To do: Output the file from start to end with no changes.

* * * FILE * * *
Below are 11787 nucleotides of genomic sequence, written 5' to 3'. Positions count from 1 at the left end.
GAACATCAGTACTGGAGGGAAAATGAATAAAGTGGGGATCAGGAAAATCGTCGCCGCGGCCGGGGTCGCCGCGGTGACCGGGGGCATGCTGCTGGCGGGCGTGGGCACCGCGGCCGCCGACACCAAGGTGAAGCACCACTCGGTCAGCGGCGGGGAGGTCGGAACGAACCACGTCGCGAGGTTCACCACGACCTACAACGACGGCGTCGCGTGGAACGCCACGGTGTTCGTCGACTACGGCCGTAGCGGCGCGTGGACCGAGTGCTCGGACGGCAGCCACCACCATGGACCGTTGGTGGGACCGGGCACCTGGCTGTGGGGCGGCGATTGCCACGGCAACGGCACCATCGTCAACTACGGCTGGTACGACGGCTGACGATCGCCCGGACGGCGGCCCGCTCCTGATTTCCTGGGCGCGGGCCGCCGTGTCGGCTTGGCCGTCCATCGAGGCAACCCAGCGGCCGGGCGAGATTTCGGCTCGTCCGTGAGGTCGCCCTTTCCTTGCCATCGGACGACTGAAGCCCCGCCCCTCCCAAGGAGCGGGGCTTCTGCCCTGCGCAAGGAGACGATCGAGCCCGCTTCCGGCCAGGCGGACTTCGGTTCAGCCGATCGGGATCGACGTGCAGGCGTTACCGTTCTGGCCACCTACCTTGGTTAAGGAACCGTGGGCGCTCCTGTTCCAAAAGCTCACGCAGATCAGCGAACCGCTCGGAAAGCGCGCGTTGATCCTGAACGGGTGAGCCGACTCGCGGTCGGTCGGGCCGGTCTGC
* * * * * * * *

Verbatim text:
Below are 11787 nucleotides of genomic sequence, written 5' to 3'. Positions count from 1 at the left end.
GAACATCAGTACTGGAGGGAAAATGAATAAAGTGGGGATCAGGAAAATCGTCGCCGCGGCCGGGGTCGCCGCGGTGACCGGGGGCATGCTGCTGGCGGGCGTGGGCACCGCGGCCGCCGACACCAAGGTGAAGCACCACTCGGTCAGCGGCGGGGAGGTCGGAACGAACCACGTCGCGAGGTTCACCACGACCTACAACGACGGCGTCGCGTGGAACGCCACGGTGTTCGTCGACTACGGCCGTAGCGGCGCGTGGACCGAGTGCTCGGACGGCAGCCACCACCATGGACCGTTGGTGGGACCGGGCACCTGGCTGTGGGGCGGCGATTGCCACGGCAACGGCACCATCGTCAACTACGGCTGGTACGACGGCTGACGATCGCCCGGACGGCGGCCCGCTCCTGATTTCCTGGGCGCGGGCCGCCGTGTCGGCTTGGCCGTCCATCGAGGCAACCCAGCGGCCGGGCGAGATTTCGGCTCGTCCGTGAGGTCGCCCTTTCCTTGCCATCGGACGACTGAAGCCCCGCCCCTCCCAAGGAGCGGGGCTTCTGCCCTGCGCAAGGAGACGATCGAGCCCGCTTCCGGCCAGGCGGACTTCGGTTCAGCCGATCGGGATCGACGTGCAGGCGTTACCGTTCTGGCCACCTACCTTGGTTAAGGAACCGTGGGCGCTCCTGTTCCAAAAGCTCACGCAGATCAGCGAACCGCTCGGAAAGCGCGCGTTGATCCTGAACGGGTGAGCCGACTCGCGGTCGGTCGGGCCGGTCTGC